If you have to do it that way, then you should calculate the values in an ArrayList instead, and avoid the height calculation first.

The breadth-first algorithm would be simple:

public int getMaxWidth(Node root) {
row.add(null); // use null as a marker for the end of a row.
int maxwidth = 1;
while (!row.isEmpty()) {
Node n = row.remove();
if (n == null) {
// next row
int rowsize = row.size();
if (rowsize > 0) {
if (rowsize > maxwidth) {
maxwidth = rowsize;
}
}
} else {
if (n.left != null) {
}
if (n.right != null) {
}
}
}
return maxwidth;
}


This way you are restricted to a simple, single scan of your tree, with just a single row's worth of data pointers as memory overhead. $O(n)$ time and space complexity.

• Is it me or is this the derecursed version of my answer with in-built tree creation? Commented Sep 10, 2014 at 21:13
• @Vogel612 - not really, my version does not keep a map, nor keep a tree. Commented Sep 10, 2014 at 21:39

Please take these things to heart; I feel like I'm wasting my time otherwise.

    return maxElementOfArray (arr);


You have a space between the function name and the parentheses.

Finalize your arguments if you're not gonna do anything with them. Final your locals if you're not gonna do anything with them.

I feel your approach is completely wrong. Why load the whole tree structure into memory? Because you're copying the same code over and over. And that turns you into a blind programmer.

Add depth to TreeNode. private int depth;

Add depth to the constructor of TreeNode as the second argument.

Then declare root to be at depth 1.

Declare an array of int (we'll call it widths). Size 32; you can't get deeper with your syntax for defining a tree. (Maybe you can, I'm not sure how well a list containing 2^32 items will function).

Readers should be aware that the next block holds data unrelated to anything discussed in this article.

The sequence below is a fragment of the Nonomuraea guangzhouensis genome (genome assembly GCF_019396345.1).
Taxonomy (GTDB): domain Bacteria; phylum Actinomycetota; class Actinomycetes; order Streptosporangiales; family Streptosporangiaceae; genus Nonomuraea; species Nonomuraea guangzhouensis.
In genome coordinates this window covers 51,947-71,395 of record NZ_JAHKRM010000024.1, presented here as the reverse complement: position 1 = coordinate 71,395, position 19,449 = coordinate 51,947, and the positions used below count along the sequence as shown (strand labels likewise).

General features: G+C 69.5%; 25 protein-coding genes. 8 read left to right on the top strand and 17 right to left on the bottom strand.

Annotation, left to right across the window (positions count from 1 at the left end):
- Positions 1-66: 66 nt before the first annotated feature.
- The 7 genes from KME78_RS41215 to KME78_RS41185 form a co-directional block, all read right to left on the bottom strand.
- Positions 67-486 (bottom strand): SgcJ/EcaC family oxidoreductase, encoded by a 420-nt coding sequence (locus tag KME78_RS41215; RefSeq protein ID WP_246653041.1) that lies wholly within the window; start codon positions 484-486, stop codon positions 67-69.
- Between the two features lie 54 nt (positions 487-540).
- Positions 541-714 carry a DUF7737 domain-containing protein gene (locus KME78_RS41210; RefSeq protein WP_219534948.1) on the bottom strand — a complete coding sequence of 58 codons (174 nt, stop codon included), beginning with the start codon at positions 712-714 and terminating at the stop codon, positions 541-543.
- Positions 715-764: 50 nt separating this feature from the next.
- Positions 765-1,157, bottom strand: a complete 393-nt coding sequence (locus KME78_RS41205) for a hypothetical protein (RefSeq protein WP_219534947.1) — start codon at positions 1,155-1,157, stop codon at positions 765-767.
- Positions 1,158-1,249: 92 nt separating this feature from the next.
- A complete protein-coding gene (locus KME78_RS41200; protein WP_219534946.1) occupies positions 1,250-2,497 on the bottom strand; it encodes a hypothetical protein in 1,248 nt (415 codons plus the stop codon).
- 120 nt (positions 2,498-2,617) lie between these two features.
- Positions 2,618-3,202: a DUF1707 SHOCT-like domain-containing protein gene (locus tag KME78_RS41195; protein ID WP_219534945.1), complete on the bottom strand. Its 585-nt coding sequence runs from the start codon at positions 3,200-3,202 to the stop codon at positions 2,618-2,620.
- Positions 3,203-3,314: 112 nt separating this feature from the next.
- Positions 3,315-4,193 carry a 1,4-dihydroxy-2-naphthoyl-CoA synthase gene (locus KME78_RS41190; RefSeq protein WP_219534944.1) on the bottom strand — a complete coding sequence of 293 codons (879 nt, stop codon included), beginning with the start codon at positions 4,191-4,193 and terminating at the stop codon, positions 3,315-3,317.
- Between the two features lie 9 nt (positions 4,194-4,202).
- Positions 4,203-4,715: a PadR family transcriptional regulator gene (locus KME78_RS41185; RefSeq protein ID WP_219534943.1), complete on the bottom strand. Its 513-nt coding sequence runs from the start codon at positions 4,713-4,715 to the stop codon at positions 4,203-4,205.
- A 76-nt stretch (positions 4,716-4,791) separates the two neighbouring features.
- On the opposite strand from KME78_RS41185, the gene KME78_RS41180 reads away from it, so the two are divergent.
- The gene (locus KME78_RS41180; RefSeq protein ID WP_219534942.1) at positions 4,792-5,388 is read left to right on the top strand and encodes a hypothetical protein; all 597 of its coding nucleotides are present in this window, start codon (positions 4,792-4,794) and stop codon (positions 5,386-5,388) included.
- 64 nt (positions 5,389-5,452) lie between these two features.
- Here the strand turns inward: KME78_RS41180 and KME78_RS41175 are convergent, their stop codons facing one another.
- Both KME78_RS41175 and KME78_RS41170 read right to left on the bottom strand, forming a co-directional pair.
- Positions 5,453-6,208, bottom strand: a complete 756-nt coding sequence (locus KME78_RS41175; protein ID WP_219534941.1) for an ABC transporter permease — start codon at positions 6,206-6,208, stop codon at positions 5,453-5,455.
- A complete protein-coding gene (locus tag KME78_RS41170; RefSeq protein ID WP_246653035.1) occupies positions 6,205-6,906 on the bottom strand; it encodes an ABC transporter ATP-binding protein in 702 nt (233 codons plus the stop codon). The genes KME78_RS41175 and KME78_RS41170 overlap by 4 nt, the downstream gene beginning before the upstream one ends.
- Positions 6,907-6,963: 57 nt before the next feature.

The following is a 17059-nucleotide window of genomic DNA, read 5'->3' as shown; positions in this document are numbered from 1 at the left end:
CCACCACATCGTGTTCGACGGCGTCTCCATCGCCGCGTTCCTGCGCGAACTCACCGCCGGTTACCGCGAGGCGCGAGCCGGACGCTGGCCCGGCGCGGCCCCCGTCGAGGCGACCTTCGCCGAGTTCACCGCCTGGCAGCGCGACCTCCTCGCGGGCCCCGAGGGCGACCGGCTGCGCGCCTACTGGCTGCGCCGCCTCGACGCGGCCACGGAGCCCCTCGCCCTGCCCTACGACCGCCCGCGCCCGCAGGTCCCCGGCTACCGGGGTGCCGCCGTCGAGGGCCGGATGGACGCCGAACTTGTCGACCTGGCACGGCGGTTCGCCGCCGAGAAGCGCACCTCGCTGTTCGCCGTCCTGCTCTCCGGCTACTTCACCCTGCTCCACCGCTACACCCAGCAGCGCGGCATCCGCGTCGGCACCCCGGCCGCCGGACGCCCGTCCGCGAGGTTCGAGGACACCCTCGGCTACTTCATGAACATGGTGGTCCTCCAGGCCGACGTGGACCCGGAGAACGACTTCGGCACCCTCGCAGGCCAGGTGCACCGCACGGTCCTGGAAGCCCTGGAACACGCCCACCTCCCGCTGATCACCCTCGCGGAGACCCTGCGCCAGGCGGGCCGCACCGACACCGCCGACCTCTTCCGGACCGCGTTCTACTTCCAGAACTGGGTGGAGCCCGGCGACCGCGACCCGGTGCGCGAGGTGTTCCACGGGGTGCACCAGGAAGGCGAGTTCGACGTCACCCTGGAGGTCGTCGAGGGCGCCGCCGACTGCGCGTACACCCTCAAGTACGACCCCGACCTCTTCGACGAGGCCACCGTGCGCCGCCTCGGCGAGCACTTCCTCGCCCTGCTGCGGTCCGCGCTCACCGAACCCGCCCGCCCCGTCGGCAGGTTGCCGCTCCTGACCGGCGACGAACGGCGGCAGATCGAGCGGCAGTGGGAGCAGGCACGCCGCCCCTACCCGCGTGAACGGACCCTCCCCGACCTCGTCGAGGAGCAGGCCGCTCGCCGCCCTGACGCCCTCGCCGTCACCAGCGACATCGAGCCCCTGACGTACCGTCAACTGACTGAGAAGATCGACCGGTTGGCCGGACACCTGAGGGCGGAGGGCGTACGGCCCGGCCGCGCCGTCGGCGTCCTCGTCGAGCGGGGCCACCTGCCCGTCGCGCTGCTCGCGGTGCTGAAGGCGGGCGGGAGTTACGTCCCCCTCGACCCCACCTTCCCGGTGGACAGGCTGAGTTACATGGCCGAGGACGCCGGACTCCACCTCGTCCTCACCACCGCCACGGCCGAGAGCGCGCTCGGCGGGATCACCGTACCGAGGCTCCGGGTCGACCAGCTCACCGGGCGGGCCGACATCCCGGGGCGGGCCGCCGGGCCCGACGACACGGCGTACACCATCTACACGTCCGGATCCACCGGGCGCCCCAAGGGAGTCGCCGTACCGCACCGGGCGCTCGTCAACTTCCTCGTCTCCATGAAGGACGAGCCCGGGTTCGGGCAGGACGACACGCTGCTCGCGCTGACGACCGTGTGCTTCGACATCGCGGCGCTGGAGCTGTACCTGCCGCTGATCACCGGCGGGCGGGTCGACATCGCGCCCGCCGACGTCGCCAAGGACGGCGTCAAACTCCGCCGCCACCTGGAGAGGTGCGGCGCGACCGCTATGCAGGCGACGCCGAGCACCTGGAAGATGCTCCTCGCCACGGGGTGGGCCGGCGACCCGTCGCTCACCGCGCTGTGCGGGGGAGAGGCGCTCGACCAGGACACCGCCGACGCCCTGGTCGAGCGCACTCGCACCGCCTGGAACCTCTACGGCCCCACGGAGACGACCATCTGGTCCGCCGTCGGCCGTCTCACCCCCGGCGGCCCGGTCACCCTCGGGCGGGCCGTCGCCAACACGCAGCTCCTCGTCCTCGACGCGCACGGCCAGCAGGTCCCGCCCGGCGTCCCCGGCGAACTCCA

Next, parse the list.

Whenever you add a new node to the queue, widths[current.depth+1]++. Whenever you create a new node, pass current.depth+1 as the second argument.

When you're done parsing the list, return maxElementOfArray(widths).

That might be considered cheating though; we're not really using a tree. Anyway.

    if (items.isEmpty())  {
throw new NullPointerException("The input array is not empty.");
}


Erm... yes it is. Maybe "The input list shouldn't be empty". Also NullPointerException is NOT valid here; use IllegalArgumentException instead (I didn't pass null! I passed empty list! If I get NullPointerException back when I pass in non-null objects then I spend a lot of time debugging, trying to find my null.)

    int h = getHeight(root);
int[] arr = new int[h + 1]; // NOTE: h + 1


Use int height, it's more descriptive. Get rid of the comment or write WHY. Right now it could have been //<--- important! too, and that doesn't help anyone. Maybe consider using int[] arr = new int[getHeight(root) + 1]; as you don't reuse this h anywhere.

Your maxElementOfArray function returns Integer.MIN_VALUE. There's no such thing as a negative width. Return 0 instead; the top level contains 0 items. There are no other levels.